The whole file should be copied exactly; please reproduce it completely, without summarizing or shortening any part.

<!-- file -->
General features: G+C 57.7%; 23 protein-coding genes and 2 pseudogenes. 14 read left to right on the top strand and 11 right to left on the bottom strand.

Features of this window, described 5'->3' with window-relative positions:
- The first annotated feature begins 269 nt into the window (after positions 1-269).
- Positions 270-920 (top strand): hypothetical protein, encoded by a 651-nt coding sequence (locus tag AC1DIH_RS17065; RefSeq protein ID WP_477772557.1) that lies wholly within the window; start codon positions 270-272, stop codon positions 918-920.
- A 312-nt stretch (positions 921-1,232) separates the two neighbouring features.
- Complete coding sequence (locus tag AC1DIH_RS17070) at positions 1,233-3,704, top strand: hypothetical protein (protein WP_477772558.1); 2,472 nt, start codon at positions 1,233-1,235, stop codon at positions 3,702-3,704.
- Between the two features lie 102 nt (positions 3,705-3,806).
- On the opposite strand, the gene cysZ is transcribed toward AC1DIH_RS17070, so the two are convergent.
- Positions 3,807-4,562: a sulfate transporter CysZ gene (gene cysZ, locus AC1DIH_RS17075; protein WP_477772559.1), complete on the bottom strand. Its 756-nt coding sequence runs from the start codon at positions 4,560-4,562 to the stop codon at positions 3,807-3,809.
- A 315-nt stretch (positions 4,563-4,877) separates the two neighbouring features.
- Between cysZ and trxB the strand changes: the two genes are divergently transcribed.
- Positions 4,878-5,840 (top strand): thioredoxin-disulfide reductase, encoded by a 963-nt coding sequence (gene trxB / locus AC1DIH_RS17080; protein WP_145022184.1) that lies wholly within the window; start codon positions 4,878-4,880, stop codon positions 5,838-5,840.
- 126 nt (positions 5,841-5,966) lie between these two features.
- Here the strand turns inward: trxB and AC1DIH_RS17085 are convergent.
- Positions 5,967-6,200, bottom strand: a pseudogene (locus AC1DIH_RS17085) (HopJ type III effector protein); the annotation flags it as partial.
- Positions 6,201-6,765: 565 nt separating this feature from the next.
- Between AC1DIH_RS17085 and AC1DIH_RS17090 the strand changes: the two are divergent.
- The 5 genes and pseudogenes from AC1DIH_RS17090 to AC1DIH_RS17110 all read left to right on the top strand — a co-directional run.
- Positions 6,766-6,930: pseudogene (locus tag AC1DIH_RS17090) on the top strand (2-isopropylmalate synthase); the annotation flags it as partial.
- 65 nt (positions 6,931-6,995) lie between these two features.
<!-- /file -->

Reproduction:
General features: G+C 57.7%; 23 protein-coding genes and 2 pseudogenes. 14 read left to right on the top strand and 11 right to left on the bottom strand.

Features of this window, described 5'->3' with window-relative positions:
- The first annotated feature begins 269 nt into the window (after positions 1-269).
- Positions 270-920 (top strand): hypothetical protein, encoded by a 651-nt coding sequence (locus tag AC1DIH_RS17065; RefSeq protein ID WP_477772557.1) that lies wholly within the window; start codon positions 270-272, stop codon positions 918-920.
- A 312-nt stretch (positions 921-1,232) separates the two neighbouring features.
- Complete coding sequence (locus tag AC1DIH_RS17070) at positions 1,233-3,704, top strand: hypothetical protein (protein WP_477772558.1); 2,472 nt, start codon at positions 1,233-1,235, stop codon at positions 3,702-3,704.
- Between the two features lie 102 nt (positions 3,705-3,806).
- On the opposite strand, the gene cysZ is transcribed toward AC1DIH_RS17070, so the two are convergent.
- Positions 3,807-4,562: a sulfate transporter CysZ gene (gene cysZ, locus AC1DIH_RS17075; protein WP_477772559.1), complete on the bottom strand. Its 756-nt coding sequence runs from the start codon at positions 4,560-4,562 to the stop codon at positions 3,807-3,809.
- A 315-nt stretch (positions 4,563-4,877) separates the two neighbouring features.
- Between cysZ and trxB the strand changes: the two genes are divergently transcribed.
- Positions 4,878-5,840 (top strand): thioredoxin-disulfide reductase, encoded by a 963-nt coding sequence (gene trxB / locus AC1DIH_RS17080; protein WP_145022184.1) that lies wholly within the window; start codon positions 4,878-4,880, stop codon positions 5,838-5,840.
- 126 nt (positions 5,841-5,966) lie between these two features.
- Here the strand turns inward: trxB and AC1DIH_RS17085 are convergent.
- Positions 5,967-6,200, bottom strand: a pseudogene (locus AC1DIH_RS17085) (HopJ type III effector protein); the annotation flags it as partial.
- Positions 6,201-6,765: 565 nt separating this feature from the next.
- Between AC1DIH_RS17085 and AC1DIH_RS17090 the strand changes: the two are divergent.
- The 5 genes and pseudogenes from AC1DIH_RS17090 to AC1DIH_RS17110 all read left to right on the top strand — a co-directional run.
- Positions 6,766-6,930: pseudogene (locus tag AC1DIH_RS17090) on the top strand (2-isopropylmalate synthase); the annotation flags it as partial.
- 65 nt (positions 6,931-6,995) lie between these two features.